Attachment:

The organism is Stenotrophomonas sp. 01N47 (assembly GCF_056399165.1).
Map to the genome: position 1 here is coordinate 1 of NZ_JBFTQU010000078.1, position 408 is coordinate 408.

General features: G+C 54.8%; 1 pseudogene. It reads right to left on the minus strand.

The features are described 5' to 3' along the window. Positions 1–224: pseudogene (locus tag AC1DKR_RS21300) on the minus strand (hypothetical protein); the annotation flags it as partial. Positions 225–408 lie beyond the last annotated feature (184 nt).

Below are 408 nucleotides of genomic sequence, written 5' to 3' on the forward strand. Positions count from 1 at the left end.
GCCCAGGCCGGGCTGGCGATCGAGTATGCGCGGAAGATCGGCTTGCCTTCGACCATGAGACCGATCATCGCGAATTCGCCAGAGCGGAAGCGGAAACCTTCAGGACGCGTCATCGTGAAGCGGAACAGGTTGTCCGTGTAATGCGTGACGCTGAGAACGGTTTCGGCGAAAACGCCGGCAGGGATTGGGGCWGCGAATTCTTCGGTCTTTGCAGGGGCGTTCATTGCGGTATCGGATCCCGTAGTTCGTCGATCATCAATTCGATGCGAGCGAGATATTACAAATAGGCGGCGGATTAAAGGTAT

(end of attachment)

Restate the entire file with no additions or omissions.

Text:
The organism is Stenotrophomonas sp. 01N47 (assembly GCF_056399165.1).
Map to the genome: position 1 here is coordinate 1 of NZ_JBFTQU010000078.1, position 408 is coordinate 408.

General features: G+C 54.8%; 1 pseudogene. It reads right to left on the minus strand.

The features are described 5' to 3' along the window. Positions 1–224: pseudogene (locus tag AC1DKR_RS21300) on the minus strand (hypothetical protein); the annotation flags it as partial. Positions 225–408 lie beyond the last annotated feature (184 nt).

Below are 408 nucleotides of genomic sequence, written 5' to 3' on the forward strand. Positions count from 1 at the left end.
GCCCAGGCCGGGCTGGCGATCGAGTATGCGCGGAAGATCGGCTTGCCTTCGACCATGAGACCGATCATCGCGAATTCGCCAGAGCGGAAGCGGAAACCTTCAGGACGCGTCATCGTGAAGCGGAACAGGTTGTCCGTGTAATGCGTGACGCTGAGAACGGTTTCGGCGAAAACGCCGGCAGGGATTGGGGCWGCGAATTCTTCGGTCTTTGCAGGGGCGTTCATTGCGGTATCGGATCCCGTAGTTCGTCGATCATCAATTCGATGCGAGCGAGATATTACAAATAGGCGGCGGATTAAAGGTAT